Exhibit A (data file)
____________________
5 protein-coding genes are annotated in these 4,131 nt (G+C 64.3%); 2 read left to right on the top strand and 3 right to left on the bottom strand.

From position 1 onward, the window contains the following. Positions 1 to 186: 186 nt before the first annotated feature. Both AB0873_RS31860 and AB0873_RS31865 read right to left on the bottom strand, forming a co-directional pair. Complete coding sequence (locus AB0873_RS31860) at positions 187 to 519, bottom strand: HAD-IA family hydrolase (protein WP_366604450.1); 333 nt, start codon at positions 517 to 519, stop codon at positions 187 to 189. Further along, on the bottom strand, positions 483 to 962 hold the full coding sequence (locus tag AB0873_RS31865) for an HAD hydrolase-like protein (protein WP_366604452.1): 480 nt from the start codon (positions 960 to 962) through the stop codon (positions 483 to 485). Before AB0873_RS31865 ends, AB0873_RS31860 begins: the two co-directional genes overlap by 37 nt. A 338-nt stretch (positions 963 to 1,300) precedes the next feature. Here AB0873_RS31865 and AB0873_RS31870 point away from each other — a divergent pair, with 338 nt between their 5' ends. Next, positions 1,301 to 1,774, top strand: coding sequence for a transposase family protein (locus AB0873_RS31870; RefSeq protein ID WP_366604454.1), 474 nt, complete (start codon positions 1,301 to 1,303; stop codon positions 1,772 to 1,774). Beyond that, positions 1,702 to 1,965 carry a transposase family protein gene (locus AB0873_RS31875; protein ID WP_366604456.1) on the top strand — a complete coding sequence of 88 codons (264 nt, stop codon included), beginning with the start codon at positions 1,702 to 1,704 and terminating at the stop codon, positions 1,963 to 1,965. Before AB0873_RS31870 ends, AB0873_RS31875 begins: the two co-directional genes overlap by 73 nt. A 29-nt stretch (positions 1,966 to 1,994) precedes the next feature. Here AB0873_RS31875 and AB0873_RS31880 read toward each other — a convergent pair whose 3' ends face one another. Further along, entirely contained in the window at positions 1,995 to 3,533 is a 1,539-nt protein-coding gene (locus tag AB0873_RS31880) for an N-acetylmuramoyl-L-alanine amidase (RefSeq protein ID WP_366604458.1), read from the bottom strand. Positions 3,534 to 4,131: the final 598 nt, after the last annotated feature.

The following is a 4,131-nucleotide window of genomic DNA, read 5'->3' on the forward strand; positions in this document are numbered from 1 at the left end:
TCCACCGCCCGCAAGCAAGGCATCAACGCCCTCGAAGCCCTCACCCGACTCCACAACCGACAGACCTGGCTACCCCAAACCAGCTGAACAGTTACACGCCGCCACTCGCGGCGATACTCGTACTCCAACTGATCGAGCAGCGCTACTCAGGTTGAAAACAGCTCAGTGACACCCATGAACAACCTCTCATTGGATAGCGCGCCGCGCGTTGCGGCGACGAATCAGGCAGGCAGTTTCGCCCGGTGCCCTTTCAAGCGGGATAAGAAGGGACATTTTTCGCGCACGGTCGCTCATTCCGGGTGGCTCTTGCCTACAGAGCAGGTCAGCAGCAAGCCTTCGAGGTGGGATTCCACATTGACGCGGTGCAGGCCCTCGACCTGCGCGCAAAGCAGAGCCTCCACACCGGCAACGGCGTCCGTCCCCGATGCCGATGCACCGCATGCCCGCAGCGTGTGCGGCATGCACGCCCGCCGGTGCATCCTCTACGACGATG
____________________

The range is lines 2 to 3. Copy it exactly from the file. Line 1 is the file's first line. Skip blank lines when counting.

From position 1 onward, the window contains the following. Positions 1 to 186: 186 nt before the first annotated feature. Both AB0873_RS31860 and AB0873_RS31865 read right to left on the bottom strand, forming a co-directional pair. Complete coding sequence (locus AB0873_RS31860) at positions 187 to 519, bottom strand: HAD-IA family hydrolase (protein WP_366604450.1); 333 nt, start codon at positions 517 to 519, stop codon at positions 187 to 189. Further along, on the bottom strand, positions 483 to 962 hold the full coding sequence (locus tag AB0873_RS31865) for an HAD hydrolase-like protein (protein WP_366604452.1): 480 nt from the start codon (positions 960 to 962) through the stop codon (positions 483 to 485). Before AB0873_RS31865 ends, AB0873_RS31860 begins: the two co-directional genes overlap by 37 nt. A 338-nt stretch (positions 963 to 1,300) precedes the next feature. Here AB0873_RS31865 and AB0873_RS31870 point away from each other — a divergent pair, with 338 nt between their 5' ends. Next, positions 1,301 to 1,774, top strand: coding sequence for a transposase family protein (locus AB0873_RS31870; RefSeq protein ID WP_366604454.1), 474 nt, complete (start codon positions 1,301 to 1,303; stop codon positions 1,772 to 1,774). Beyond that, positions 1,702 to 1,965 carry a transposase family protein gene (locus AB0873_RS31875; protein ID WP_366604456.1) on the top strand — a complete coding sequence of 88 codons (264 nt, stop codon included), beginning with the start codon at positions 1,702 to 1,704 and terminating at the stop codon, positions 1,963 to 1,965. Before AB0873_RS31870 ends, AB0873_RS31875 begins: the two co-directional genes overlap by 73 nt. A 29-nt stretch (positions 1,966 to 1,994) precedes the next feature. Here AB0873_RS31875 and AB0873_RS31880 read toward each other — a convergent pair whose 3' ends face one another. Further along, entirely contained in the window at positions 1,995 to 3,533 is a 1,539-nt protein-coding gene (locus tag AB0873_RS31880) for an N-acetylmuramoyl-L-alanine amidase (RefSeq protein ID WP_366604458.1), read from the bottom strand. Positions 3,534 to 4,131: the final 598 nt, after the last annotated feature.

The following is a 4,131-nucleotide window of genomic DNA, read 5'->3' on the forward strand; positions in this document are numbered from 1 at the left end: